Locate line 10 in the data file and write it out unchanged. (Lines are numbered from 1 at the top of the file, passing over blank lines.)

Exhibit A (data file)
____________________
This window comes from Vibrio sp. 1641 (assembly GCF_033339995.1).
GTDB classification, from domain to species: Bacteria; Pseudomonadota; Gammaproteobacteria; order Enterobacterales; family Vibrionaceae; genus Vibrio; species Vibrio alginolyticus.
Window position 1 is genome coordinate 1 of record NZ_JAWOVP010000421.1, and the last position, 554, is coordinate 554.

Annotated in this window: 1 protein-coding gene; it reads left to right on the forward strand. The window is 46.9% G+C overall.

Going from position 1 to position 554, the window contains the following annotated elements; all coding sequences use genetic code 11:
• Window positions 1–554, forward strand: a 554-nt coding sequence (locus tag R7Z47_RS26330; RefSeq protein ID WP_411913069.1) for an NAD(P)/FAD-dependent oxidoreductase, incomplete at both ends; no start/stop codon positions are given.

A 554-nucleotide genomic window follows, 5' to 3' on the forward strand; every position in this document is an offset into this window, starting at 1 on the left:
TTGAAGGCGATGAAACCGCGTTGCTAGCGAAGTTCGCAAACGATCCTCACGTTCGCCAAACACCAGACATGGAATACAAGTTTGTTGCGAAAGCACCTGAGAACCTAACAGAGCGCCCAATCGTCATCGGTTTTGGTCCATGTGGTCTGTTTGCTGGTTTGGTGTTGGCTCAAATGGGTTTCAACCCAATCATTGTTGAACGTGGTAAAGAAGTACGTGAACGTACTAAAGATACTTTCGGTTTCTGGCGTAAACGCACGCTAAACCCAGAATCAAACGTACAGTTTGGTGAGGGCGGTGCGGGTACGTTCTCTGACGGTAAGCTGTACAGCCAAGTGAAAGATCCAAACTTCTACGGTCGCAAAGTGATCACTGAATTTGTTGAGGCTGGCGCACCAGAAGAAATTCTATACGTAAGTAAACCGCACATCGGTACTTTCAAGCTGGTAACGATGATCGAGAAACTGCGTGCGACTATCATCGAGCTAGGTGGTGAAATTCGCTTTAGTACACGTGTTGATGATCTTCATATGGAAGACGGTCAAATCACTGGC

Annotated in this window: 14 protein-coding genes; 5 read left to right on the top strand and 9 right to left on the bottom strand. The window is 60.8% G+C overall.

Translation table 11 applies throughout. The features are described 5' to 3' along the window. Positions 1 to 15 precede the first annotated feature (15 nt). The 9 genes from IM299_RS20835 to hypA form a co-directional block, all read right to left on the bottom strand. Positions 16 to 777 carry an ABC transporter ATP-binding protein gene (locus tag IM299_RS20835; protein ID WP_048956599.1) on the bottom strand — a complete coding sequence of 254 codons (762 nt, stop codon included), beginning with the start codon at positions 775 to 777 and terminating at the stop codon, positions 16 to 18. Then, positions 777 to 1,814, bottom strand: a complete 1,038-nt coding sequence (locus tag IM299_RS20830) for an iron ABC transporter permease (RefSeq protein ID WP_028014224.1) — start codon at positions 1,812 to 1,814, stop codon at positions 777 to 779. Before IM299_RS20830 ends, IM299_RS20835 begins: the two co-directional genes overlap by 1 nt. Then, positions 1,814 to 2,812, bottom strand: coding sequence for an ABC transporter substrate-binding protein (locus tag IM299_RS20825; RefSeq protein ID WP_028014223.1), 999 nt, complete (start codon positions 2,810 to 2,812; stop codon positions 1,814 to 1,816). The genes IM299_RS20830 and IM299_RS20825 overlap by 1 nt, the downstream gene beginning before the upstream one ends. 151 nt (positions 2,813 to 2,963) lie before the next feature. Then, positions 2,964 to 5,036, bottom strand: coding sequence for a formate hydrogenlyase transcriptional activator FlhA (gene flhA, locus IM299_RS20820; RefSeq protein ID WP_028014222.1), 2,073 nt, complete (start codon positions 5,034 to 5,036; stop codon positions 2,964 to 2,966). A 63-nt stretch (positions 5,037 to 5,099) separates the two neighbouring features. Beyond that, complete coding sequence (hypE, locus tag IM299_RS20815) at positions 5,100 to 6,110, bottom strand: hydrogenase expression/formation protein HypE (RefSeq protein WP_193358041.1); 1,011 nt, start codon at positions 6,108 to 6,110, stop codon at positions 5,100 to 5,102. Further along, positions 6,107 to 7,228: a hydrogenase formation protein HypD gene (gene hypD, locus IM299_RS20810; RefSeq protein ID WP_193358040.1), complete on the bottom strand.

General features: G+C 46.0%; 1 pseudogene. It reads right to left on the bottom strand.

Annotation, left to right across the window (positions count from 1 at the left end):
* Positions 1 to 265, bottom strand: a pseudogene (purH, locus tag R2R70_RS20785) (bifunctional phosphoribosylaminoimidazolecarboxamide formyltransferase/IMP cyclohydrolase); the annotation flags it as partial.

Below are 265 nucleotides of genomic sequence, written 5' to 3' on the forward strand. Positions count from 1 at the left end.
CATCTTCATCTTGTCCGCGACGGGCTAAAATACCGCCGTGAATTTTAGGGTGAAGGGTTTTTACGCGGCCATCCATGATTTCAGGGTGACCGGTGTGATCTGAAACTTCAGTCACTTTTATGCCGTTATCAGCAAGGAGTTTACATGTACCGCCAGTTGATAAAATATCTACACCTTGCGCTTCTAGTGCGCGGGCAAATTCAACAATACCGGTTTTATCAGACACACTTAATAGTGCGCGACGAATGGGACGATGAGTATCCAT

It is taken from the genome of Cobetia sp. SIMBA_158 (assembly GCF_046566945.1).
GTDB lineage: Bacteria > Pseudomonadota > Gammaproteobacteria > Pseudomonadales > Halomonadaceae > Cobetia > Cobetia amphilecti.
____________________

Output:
Translation table 11 applies throughout. The features are described 5' to 3' along the window. Positions 1 to 15 precede the first annotated feature (15 nt). The 9 genes from IM299_RS20835 to hypA form a co-directional block, all read right to left on the bottom strand. Positions 16 to 777 carry an ABC transporter ATP-binding protein gene (locus tag IM299_RS20835; protein ID WP_048956599.1) on the bottom strand — a complete coding sequence of 254 codons (762 nt, stop codon included), beginning with the start codon at positions 775 to 777 and terminating at the stop codon, positions 16 to 18. Then, positions 777 to 1,814, bottom strand: a complete 1,038-nt coding sequence (locus tag IM299_RS20830) for an iron ABC transporter permease (RefSeq protein ID WP_028014224.1) — start codon at positions 1,812 to 1,814, stop codon at positions 777 to 779. Before IM299_RS20830 ends, IM299_RS20835 begins: the two co-directional genes overlap by 1 nt. Then, positions 1,814 to 2,812, bottom strand: coding sequence for an ABC transporter substrate-binding protein (locus tag IM299_RS20825; RefSeq protein ID WP_028014223.1), 999 nt, complete (start codon positions 2,810 to 2,812; stop codon positions 1,814 to 1,816). The genes IM299_RS20830 and IM299_RS20825 overlap by 1 nt, the downstream gene beginning before the upstream one ends. 151 nt (positions 2,813 to 2,963) lie before the next feature. Then, positions 2,964 to 5,036, bottom strand: coding sequence for a formate hydrogenlyase transcriptional activator FlhA (gene flhA, locus IM299_RS20820; RefSeq protein ID WP_028014222.1), 2,073 nt, complete (start codon positions 5,034 to 5,036; stop codon positions 2,964 to 2,966). A 63-nt stretch (positions 5,037 to 5,099) separates the two neighbouring features. Beyond that, complete coding sequence (hypE, locus tag IM299_RS20815) at positions 5,100 to 6,110, bottom strand: hydrogenase expression/formation protein HypE (RefSeq protein WP_193358041.1); 1,011 nt, start codon at positions 6,108 to 6,110, stop codon at positions 5,100 to 5,102. Further along, positions 6,107 to 7,228: a hydrogenase formation protein HypD gene (gene hypD, locus IM299_RS20810; RefSeq protein ID WP_193358040.1), complete on the bottom strand.